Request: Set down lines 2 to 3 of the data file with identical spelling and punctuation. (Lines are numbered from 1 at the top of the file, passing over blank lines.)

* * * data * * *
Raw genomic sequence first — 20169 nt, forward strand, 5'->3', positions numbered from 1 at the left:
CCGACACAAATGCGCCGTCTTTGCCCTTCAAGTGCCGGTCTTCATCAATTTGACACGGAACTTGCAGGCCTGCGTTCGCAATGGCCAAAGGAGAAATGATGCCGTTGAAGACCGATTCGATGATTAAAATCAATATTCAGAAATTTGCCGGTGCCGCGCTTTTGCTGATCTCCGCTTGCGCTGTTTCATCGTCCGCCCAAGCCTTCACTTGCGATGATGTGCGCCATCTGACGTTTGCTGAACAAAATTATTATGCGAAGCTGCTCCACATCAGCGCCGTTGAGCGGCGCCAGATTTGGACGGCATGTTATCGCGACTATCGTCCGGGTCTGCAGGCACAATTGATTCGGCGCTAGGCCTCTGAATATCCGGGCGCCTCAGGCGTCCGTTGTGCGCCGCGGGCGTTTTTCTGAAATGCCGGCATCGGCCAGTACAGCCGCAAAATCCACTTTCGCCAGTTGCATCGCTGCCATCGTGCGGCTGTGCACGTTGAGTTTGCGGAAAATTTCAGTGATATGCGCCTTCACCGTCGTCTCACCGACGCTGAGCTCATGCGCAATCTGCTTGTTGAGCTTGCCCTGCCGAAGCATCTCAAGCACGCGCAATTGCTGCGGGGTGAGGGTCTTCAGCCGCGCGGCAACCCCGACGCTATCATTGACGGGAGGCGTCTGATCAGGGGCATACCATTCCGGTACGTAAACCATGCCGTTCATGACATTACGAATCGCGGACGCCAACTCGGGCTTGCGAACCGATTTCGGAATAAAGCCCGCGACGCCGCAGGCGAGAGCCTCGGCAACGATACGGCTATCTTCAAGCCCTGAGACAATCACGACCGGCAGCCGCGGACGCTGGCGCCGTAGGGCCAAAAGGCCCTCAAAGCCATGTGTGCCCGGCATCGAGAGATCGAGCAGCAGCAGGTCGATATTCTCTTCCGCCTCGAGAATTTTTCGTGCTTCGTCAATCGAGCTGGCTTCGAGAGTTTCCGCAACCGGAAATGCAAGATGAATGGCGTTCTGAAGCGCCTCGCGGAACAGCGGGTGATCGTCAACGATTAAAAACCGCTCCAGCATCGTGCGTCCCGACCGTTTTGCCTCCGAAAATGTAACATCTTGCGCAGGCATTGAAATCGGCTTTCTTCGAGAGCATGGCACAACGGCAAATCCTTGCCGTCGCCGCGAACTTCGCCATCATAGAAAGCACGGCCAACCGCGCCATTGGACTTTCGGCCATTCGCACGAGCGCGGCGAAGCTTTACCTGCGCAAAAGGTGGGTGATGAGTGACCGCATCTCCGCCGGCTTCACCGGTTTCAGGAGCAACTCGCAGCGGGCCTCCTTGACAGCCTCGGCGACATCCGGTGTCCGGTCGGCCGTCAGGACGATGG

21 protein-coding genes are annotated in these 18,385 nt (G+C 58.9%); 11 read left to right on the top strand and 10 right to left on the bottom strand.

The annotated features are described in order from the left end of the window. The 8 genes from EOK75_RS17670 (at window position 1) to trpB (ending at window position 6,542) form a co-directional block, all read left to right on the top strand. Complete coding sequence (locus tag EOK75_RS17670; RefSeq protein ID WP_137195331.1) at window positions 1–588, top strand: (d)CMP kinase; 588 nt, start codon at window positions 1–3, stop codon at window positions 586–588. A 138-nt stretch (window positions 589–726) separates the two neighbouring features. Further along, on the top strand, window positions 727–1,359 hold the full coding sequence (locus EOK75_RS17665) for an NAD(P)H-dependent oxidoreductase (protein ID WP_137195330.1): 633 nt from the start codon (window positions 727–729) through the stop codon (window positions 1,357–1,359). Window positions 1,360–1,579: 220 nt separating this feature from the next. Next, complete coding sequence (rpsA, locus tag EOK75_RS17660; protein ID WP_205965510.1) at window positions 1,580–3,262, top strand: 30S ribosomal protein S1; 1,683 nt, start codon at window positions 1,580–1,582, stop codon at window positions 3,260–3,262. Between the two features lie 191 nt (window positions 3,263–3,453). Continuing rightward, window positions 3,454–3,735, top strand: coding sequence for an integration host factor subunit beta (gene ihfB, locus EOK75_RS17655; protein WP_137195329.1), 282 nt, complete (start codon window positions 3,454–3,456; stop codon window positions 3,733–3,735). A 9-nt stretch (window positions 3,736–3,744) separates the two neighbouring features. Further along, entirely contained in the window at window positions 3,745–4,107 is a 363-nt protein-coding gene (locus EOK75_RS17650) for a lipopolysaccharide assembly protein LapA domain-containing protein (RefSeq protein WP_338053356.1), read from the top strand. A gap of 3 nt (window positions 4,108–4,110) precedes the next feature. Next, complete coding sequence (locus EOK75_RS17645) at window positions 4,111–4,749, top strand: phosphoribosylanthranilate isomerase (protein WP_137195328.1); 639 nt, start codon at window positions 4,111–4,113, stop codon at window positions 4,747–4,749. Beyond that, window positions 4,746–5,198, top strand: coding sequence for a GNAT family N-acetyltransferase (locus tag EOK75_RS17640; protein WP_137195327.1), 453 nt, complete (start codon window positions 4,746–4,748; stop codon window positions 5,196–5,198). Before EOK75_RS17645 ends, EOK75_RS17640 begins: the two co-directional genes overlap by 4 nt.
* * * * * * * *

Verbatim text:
CCGACACAAATGCGCCGTCTTTGCCCTTCAAGTGCCGGTCTTCATCAATTTGACACGGAACTTGCAGGCCTGCGTTCGCAATGGCCAAAGGAGAAATGATGCCGTTGAAGACCGATTCGATGATTAAAATCAATATTCAGAAATTTGCCGGTGCCGCGCTTTTGCTGATCTCCGCTTGCGCTGTTTCATCGTCCGCCCAAGCCTTCACTTGCGATGATGTGCGCCATCTGACGTTTGCTGAACAAAATTATTATGCGAAGCTGCTCCACATCAGCGCCGTTGAGCGGCGCCAGATTTGGACGGCATGTTATCGCGACTATCGTCCGGGTCTGCAGGCACAATTGATTCGGCGCTAGGCCTCTGAATATCCGGGCGCCTCAGGCGTCCGTTGTGCGCCGCGGGCGTTTTTCTGAAATGCCGGCATCGGCCAGTACAGCCGCAAAATCCACTTTCGCCAGTTGCATCGCTGCCATCGTGCGGCTGTGCACGTTGAGTTTGCGGAAAATTTCAGTGATATGCGCCTTCACCGTCGTCTCACCGACGCTGAGCTCATGCGCAATCTGCTTGTTGAGCTTGCCCTGCCGAAGCATCTCAAGCACGCGCAATTGCTGCGGGGTGAGGGTCTTCAGCCGCGCGGCAACCCCGACGCTATCATTGACGGGAGGCGTCTGATCAGGGGCATACCATTCCGGTACGTAAACCATGCCGTTCATGACATTACGAATCGCGGACGCCAACTCGGGCTTGCGAACCGATTTCGGAATAAAGCCCGCGACGCCGCAGGCGAGAGCCTCGGCAACGATACGGCTATCTTCAAGCCCTGAGACAATCACGACCGGCAGCCGCGGACGCTGGCGCCGTAGGGCCAAAAGGCCCTCAAAGCCATGTGTGCCCGGCATCGAGAGATCGAGCAGCAGCAGGTCGATATTCTCTTCCGCCTCGAGAATTTTTCGTGCTTCGTCAATCGAGCTGGCTTCGAGAGTTTCCGCAACCGGAAATGCAAGATGAATGGCGTTCTGAAGCGCCTCGCGGAACAGCGGGTGATCGTCAACGATTAAAAACCGCTCCAGCATCGTGCGTCCCGACCGTTTTGCCTCCGAAAATGTAACATCTTGCGCAGGCATTGAAATCGGCTTTCTTCGAGAGCATGGCACAACGGCAAATCCTTGCCGTCGCCGCGAACTTCGCCATCATAGAAAGCACGGCCAACCGCGCCATTGGACTTTCGGCCATTCGCACGAGCGCGGCGAAGCTTTACCTGCGCAAAAGGTGGGTGATGAGTGACCGCATCTCCGCCGGCTTCACCGGTTTCAGGAGCAACTCGCAGCGGGCCTCCTTGACAGCCTCGGCGACATCCGGTGTCCGGTCGGCCGTCAGGACGATGG

21 protein-coding genes are annotated in these 18,385 nt (G+C 58.9%); 11 read left to right on the top strand and 10 right to left on the bottom strand.